Of all the duties of a Booksource Collection Development Specialist, the one we take the most pride in is the curation of the collections in our catalogs and on our website. We carefully consider every decision we make about which books are and are not included. We ask ourselves numerous guiding questions throughout the process:
- Are there too many books on this topic already?
- Should this title be replaced with something newer?
- Is this the right balance of reading levels?
- Will the students and teachers find this collection enjoyable and useful?
- Does this group of books reflect America?
What Does It Mean for a Book Collection to Reflect America?
This last question is often uncomfortable, but is also the most important one of the whole bunch. What exactly does it mean for a book collection to reflect America? There is not a fixed definition, but it is definitely related to diversity. We always aim for a diverse list of books that include authors and characters that represent a variety of cultural, economic, gender and other identities. There is also no checklist to ensure that everyone is included.
So without a solid definition or checklist, how is it done?
Throughout the process, we usually consider at least two to three times the number of titles that end up being in the final collection. Narrowing down the list to a reasonable number is usually the most difficult part! Let’s look at the New Biography & Memoir collections as an example.
Booksource’s New Biography and Memoir Collection
We considered over 100 new titles to select the final 26 titles in the collections. From that large book list, we culled titles by asking ourselves all of the above questions. Through this process, we were able to include engaging titles with the potential to serve as “mirrors and windows” for students in every grade span.
|New Biography and Memoir Grades P-2||New Biography and Memoir Grades 3-6||New Biography and Memoir Grades 6-8|
The Grades P-2 collection contains gems like Trombone Shorty, a picture book memoir of growing up with the music of New Orleans, and The William Hoy Story, a biography about how a deaf player changed baseball forever.
The Grades 3-6 collection features great titles like 28 Days, which highlights 28 pivotal moments and individuals in African American history, and Ballots for Belva, a biography of the first woman to officially run for President.
The Middle School and High School collections include titles like Voice of Freedom, a high-interest picture book biography about civil rights champion Fannie Lou Hamer, and The Inker’s Shadow, author Allen Say’s memoir highlighting his journey as a stranger in America.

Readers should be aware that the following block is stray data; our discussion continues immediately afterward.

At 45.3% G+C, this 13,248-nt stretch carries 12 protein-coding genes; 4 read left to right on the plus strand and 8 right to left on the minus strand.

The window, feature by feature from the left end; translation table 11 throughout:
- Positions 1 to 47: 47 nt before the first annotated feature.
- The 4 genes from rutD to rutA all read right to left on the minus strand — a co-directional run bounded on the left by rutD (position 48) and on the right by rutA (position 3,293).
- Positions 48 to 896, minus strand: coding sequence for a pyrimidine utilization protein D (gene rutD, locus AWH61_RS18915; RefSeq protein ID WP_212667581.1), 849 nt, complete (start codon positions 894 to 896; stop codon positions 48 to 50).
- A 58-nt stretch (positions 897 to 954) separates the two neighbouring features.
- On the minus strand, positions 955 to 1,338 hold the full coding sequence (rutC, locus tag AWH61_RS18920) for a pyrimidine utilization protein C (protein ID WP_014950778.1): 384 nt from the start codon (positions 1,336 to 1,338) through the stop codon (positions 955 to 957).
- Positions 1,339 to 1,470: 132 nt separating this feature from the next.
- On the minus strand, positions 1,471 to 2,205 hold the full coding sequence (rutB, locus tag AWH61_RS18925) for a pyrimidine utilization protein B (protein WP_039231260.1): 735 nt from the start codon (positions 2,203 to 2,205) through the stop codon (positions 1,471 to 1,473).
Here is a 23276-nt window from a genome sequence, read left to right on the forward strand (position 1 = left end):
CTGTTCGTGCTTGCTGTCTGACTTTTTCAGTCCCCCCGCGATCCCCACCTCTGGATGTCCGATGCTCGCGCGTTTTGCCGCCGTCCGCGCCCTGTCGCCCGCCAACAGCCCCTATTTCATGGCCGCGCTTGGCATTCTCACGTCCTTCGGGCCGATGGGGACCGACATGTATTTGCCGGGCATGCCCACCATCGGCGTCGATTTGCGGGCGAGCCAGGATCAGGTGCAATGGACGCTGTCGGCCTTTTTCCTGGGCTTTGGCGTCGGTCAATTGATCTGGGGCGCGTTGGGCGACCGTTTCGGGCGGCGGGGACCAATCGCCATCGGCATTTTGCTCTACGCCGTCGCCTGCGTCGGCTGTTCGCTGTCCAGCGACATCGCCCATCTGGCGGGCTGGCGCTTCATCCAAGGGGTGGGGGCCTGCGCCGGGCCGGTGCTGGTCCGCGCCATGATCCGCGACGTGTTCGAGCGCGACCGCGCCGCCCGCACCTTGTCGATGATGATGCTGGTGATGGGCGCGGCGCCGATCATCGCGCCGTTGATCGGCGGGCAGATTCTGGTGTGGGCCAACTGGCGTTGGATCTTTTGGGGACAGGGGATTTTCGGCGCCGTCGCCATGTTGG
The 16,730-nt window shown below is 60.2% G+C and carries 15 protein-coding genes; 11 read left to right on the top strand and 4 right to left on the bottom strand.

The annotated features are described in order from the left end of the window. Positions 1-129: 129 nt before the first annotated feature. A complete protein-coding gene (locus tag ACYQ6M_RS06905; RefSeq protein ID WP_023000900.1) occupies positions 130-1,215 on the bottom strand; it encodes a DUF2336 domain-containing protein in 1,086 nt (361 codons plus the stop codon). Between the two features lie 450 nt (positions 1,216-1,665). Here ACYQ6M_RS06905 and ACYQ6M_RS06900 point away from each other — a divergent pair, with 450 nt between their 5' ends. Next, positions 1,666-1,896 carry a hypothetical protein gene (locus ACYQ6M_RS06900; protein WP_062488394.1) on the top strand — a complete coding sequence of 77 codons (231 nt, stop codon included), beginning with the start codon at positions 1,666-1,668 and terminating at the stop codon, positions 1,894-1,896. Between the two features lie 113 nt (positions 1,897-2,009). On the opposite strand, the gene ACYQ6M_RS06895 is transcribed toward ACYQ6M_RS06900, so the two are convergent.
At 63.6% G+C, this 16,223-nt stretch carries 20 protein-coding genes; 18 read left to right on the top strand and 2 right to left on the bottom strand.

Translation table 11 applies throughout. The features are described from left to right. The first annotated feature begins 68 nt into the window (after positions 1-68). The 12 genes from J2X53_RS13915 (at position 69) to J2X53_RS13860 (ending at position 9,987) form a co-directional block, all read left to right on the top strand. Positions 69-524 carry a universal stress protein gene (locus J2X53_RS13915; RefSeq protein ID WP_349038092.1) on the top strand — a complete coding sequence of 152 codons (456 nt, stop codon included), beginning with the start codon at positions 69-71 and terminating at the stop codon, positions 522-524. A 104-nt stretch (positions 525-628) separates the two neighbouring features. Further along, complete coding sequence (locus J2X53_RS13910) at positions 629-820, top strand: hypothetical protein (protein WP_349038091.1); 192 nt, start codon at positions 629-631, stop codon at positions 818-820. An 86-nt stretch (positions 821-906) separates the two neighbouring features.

More than Just Diversity Collections
Many historical events and individuals covered in the average school year make learning about diverse figures inevitable (i.e., the Civil Rights Era). But what about in genre, leveled, or other types of collections where diversity is not the focus? Even in an elementary picture book collection of fantasy titles, it is important for students to see many types of characters represented.
In Raising Dragons, a young girl hatches a large egg and decides to raise the resulting baby dragon, much to her parents’ chagrin. The dragon helps around the farm and wins over the family and eventually the whole community. Nowhere in the text is the race of the protagonist mentioned, however the illustrations depict an African American family.
Grasshopper Jungle follows the story of Austin, a high school student who may have inadvertently been involved in releasing giant and voracious insect-like creatures on North America. As Austin and his friends try to save the world, or at least themselves, he occasionally finds himself wondering if he would prefer kissing boys or girls.
Both of these titles are engaging, exciting and appropriate for their intended age groups. Both deal with events and challenges experienced by the protagonists. However, neither title focuses on the “otherness” of the characters. Being African American or bisexual are just part of the identity of the characters–not their whole identity.
Why Does It Matter?
As many blog posts, conference speakers and other literacy experts have emphasized, diverse characters are important because books can serve as both mirrors and windows. If readers only experience characters of a certain type only in stories that revolve around their “otherness,” then individuals with those characteristics will always be at least partially defined by stereotypes encountered and emphasized in books and other media.
Here are some links to our favorite blog posts and other resources on this topic:
- Windows, Mirrors, and Portals to Magic by Kirsten Leclerc
- Having Diverse Books Is Not Enough by Katharine Hale
- The Danger of a Single Story by Chimamanda Ngozi Adichie
While not every American experience can be represented in every book list, we have done our best to include titles that offer numerous opportunities for students to make connections to their own experiences, as well as opportunities to broaden their horizons by reading about characters very different than themselves.